Friday, May 30, 2008

District foreclosure data

While processing the District's foreclosure data for April 2008, I wondered whether that month's number of notices of foreclosure sale was abnormally high. There have been many press reports about the spike in the number of foreclosures nationwide and I was curious whether the District was in line with the national data.

While the volume in 2008 is much higher than that of 2007, how does it compare to 2006? Is 2008 an anomaly? To answer the question, I got my left-brain and browser to work and collected the District's monthly notice of foreclosure sale data for 2000 - 2008. I researched that span of time because it predates the housing boom/bust and the Internet bust and, I hoped, would eliminate data distortions those events might engender. Understand: I'm not a statistician so I didn't calculate standard deviation, perform a t-hat test, or anything like that.

Interestingly, the data show that 2008's rate of notice of foreclosure sale, while high through April, is only 18% higher than the same period (January - April) in 2000, but it is almost triple that of 2007. Beginning in 2001, the aggregate number of notices declined YoY until December 2006, when the upward climb began.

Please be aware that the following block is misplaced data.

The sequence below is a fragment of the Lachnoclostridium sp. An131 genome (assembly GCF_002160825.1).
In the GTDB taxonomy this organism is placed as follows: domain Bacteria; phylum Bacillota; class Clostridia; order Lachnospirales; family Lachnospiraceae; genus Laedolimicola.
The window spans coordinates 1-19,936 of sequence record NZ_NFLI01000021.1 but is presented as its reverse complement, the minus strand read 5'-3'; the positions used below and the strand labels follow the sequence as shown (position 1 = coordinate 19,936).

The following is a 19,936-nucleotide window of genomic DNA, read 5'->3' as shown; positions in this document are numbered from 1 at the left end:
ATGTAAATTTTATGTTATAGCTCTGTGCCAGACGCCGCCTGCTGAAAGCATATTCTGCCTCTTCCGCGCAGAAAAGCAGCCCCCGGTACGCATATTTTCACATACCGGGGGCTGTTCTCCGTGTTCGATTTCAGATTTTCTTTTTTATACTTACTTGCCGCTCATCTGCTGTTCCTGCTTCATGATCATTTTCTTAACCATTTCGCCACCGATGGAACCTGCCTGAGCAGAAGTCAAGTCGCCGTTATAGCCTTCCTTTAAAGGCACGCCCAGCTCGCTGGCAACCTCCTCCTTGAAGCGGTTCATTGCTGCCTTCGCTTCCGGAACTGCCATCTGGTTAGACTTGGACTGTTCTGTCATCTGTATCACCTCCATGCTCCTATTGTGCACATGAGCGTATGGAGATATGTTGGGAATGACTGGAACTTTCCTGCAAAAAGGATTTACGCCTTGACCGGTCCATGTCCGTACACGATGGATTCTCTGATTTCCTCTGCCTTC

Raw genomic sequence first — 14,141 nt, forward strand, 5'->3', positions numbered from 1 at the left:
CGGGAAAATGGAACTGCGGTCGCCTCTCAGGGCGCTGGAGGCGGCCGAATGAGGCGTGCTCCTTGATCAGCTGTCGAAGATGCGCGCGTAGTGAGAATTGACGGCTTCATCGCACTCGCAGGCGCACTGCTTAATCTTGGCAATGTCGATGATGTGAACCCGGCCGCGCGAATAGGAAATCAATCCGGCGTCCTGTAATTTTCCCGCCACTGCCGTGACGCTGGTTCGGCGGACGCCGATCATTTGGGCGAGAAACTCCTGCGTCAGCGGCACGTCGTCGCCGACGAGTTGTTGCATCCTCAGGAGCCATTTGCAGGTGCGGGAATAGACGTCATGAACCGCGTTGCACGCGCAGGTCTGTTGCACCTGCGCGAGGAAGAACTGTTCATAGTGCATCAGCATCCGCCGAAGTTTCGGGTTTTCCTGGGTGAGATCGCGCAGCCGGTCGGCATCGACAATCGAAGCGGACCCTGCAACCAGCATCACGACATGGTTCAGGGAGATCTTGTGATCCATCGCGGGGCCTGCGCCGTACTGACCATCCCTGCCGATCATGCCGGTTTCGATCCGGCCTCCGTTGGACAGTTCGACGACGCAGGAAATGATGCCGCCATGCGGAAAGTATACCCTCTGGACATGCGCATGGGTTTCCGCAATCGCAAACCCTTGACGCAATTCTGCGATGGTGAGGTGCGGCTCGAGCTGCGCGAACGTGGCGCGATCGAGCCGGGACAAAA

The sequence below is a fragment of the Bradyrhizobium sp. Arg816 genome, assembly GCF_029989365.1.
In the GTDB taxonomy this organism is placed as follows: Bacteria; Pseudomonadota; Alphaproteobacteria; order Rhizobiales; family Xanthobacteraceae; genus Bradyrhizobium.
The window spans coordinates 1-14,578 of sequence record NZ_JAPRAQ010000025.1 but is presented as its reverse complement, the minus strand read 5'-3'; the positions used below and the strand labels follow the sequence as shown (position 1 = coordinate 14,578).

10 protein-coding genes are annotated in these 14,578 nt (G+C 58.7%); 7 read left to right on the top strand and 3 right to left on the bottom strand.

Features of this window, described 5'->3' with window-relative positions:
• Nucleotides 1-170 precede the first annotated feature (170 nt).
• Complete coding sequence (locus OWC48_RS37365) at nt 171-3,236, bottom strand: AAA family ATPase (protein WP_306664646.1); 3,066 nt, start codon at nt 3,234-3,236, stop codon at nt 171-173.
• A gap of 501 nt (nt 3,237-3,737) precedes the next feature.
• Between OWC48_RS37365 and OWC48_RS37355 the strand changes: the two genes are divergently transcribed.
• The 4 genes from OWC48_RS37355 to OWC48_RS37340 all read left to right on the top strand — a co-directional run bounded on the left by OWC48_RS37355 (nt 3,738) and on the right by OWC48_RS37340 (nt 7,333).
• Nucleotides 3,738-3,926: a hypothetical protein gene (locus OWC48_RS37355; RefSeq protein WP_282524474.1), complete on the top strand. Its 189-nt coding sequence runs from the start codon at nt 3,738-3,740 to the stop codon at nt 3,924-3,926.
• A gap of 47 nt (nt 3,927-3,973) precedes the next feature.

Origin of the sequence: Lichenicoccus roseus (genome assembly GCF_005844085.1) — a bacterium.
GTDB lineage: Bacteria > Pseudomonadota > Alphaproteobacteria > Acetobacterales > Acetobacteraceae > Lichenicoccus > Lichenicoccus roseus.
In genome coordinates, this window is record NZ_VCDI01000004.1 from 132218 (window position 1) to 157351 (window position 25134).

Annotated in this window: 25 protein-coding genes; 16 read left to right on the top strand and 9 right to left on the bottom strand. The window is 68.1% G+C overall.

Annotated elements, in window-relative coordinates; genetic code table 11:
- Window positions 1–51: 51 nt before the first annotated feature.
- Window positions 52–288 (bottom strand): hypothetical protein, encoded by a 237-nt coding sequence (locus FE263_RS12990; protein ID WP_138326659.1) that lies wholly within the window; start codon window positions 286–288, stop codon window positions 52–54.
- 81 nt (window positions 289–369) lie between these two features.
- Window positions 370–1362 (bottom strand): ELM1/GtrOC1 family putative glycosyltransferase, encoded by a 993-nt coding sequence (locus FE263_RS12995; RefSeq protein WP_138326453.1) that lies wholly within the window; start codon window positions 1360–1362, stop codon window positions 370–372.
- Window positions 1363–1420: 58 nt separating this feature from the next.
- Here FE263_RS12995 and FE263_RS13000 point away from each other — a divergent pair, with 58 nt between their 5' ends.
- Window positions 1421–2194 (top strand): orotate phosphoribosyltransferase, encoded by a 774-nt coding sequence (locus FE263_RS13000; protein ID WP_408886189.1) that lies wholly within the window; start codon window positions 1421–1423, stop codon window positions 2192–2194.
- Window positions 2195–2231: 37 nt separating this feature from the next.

A question that comes to mind is whether, in the context of foreclosures, the market's returning to normalcy? Moreover, why the fall in the number of foreclosure notices beginning in 2001 - is that directly attributable to the Fed's easing of interest rates? Or is more related to the fact that in the housing boom, it was easier to sell and escape foreclosure?

Any ideas?


Anonymous said...

I think your last two questions are entertwined. The dramatic lowering of interest rates following the bust in stocks is widely credited with sparking the boom in housing prices. It was the steadily rising housing prices (sparked by the lower interest rates) that was key to avoiding foreclosures. Basically, if the house can be sold at a profit, a foreclosure shouldn't happen.

Jessica Wilkie said...

Agreed - people were able to escape foreclosure precisely because of the housing boom. People would buy anything in 2004-2005. These days, the correction is in the fact that the more undesireable places aren't selling.

I am a Realtor and see a lot of junk out there -- decrepit, or very tiny, or nothing-special condos -- at such prices!

Properties are no longer going to sell just because you put a price tag on them. There's too much inventory. Hopefully sellers/developers/ex-investors will begin to realize that and adjust their expectations.